How to Cook Steak
When it comes to cooking steak, there are various techniques you can try for that perfect sear and juicy interior. But which one should always be your go-to method?
Before cooking your steak, it is essential to get it at the proper temperature. A meat thermometer can help ensure optimal results.
When cooking steak, it’s essential to season the meat thoroughly with seasoning. Doing this helps guarantee that your steak will taste fantastic throughout the cooking process.
Salting steak with salt before grilling or baking it is essential, as it helps break down the fibers and produces a tender, flavorful cut of meat. This is especially true when the steak has been grilled or baked.
Furthermore, this helps retain the juices within the meat during cooking, making it easier for the steak to stay tender as it absorbs its own juices.
To season your steak, begin by lightly rub it with plenty of coarse salt and pepper. You may also use a dry rub or marinade.
Searing is an integral step in producing succulent roasts, steaks, chops and chicken dishes. It caramelizes sugars and browns proteins within the meat to create a rich brown crust that amplifies its savory flavors.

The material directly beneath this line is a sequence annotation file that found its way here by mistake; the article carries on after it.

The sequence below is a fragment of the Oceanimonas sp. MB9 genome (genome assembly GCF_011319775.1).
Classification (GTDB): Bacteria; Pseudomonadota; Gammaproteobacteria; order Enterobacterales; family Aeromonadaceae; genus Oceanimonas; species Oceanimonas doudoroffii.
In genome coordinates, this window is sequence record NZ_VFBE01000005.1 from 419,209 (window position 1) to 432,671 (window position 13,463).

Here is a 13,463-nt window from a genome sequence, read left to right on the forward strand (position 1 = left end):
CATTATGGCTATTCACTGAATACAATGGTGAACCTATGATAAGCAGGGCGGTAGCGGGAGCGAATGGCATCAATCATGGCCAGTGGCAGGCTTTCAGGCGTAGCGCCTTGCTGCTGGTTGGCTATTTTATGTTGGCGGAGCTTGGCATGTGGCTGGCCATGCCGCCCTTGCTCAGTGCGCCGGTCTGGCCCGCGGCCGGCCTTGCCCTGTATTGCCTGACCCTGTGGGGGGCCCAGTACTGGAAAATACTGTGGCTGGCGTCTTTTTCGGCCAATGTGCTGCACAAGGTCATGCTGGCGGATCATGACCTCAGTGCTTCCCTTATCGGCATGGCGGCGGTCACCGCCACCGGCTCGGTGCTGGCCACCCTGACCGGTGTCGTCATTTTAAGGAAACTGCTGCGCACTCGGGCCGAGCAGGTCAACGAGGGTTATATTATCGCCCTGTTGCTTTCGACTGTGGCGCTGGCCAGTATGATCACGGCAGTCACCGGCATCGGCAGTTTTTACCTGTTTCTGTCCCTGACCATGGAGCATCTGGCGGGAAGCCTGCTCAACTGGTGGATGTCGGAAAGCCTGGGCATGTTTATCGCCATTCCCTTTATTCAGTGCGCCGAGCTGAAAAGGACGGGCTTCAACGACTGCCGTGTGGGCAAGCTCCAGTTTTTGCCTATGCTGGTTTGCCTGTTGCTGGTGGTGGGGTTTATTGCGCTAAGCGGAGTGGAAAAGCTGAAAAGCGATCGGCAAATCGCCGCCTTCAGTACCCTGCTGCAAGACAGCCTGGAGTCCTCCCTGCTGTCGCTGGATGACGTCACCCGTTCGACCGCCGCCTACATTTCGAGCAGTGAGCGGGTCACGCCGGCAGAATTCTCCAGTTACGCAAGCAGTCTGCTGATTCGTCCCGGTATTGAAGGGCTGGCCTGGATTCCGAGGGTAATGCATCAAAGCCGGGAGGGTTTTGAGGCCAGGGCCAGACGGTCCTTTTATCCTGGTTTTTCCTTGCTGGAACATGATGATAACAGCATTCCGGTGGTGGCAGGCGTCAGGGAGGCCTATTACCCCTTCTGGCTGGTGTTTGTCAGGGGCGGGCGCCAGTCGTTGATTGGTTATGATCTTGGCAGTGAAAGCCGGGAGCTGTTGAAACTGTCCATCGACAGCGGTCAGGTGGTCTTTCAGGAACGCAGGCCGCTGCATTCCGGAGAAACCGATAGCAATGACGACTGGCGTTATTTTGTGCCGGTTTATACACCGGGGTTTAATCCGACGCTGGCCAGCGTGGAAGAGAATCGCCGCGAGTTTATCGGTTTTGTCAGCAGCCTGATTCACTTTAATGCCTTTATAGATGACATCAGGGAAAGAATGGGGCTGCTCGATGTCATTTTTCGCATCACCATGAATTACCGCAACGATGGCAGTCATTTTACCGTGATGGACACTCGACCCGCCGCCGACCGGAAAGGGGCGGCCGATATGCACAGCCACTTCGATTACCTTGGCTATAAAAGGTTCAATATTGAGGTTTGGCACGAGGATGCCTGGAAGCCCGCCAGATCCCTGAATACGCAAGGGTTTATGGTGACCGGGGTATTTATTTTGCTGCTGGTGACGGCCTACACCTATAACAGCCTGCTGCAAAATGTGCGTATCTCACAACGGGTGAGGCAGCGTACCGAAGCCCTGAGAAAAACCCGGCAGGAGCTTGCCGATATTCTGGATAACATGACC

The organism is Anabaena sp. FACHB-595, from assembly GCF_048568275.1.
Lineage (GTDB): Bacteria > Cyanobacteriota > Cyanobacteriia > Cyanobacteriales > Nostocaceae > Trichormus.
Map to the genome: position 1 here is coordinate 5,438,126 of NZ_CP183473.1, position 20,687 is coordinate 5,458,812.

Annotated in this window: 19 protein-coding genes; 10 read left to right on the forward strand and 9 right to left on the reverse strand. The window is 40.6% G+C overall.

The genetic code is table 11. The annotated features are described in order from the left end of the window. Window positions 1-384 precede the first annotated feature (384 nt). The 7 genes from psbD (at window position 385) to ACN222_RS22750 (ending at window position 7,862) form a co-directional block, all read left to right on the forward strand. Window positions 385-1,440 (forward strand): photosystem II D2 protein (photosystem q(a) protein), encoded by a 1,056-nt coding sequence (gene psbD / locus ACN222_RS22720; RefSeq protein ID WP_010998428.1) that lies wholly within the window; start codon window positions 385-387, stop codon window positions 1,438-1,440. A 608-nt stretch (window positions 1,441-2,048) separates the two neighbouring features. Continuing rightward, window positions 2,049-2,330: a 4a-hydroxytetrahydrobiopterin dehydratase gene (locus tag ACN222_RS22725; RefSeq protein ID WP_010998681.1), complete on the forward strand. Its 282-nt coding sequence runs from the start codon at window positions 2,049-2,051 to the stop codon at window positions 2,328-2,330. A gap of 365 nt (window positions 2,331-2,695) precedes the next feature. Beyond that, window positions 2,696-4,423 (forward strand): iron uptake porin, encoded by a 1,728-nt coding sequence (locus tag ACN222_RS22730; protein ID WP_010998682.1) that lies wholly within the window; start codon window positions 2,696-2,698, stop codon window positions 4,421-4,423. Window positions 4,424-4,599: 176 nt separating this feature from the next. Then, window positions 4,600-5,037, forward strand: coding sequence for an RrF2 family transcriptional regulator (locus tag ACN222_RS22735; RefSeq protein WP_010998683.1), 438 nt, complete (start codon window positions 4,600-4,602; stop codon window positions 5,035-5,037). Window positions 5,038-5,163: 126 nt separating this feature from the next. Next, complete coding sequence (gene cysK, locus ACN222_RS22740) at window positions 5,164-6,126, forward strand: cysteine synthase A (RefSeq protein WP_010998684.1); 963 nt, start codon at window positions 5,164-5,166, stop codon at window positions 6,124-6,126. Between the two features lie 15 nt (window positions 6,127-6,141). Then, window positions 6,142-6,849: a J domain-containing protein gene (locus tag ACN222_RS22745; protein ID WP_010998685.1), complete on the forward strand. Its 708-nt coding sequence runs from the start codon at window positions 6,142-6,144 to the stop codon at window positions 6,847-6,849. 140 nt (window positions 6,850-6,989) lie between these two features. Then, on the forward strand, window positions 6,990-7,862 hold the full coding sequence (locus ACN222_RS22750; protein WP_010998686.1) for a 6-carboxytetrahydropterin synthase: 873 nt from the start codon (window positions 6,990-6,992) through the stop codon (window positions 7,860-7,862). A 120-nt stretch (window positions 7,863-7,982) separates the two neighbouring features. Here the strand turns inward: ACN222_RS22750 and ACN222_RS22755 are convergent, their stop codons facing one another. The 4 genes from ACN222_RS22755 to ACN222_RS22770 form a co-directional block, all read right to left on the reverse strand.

Searing differs from browning in that it cooks the outermost layer of food, creating a dark brown crust on top. This process, known as Maillard reaction, creates a deeper and more flavorful crust than other methods like simmering or stewing.
Studies have indicated that searing beef steaks does not affect their juiciness, water content or cooking loss; however, it does result in a browning of the surface which improves roasted meat aroma and flavor as well as changing the hue of its outer layer (Fig. 3). However, further investigation on this subject is necessary for definitive answers.
Grilling steaks is an ideal way to achieve that succulent, mouthwatering crust without needing to heat up the oven. Just remember to preheat your grill before placing the meat on it, and use high-quality oil or butter on both sides for grilling success.
Grilling a steak results in an attractive charred exterior and tender, flavorful meat inside. But the best part of grilling a steak is that you can serve it up with many delectable side dishes to complement it.
When cooking a steak, the amount of time necessary will depend on its thickness and desired level of doneness. Thin steaks like filet mignon can be seared over direct heat for 3-4 minutes per side; thicker cuts need more indirect heat for several minutes in order to ensure they are cooked through.
For the ideal steak, the right amount of moisture and time must be added. A great way to preserve that moisture is by baking your steak in the oven.
This technique is ideal for thinner steak cuts, as it cooks them less (so they’re not tough and dry). Furthermore, it helps the meat retain juiciness by trapping moisture inside the pan.
It is essential to use a meat thermometer when cooking your steak to the correct temperature for desired level of doneness. You can check this temperature with either your finger or by inserting the thermometer into the thickest part of the steak.
Finally, bake your steak in the oven to achieve a perfectly seared exterior. This is the ideal method for getting an irresistibly juicy crust that locks in moisture.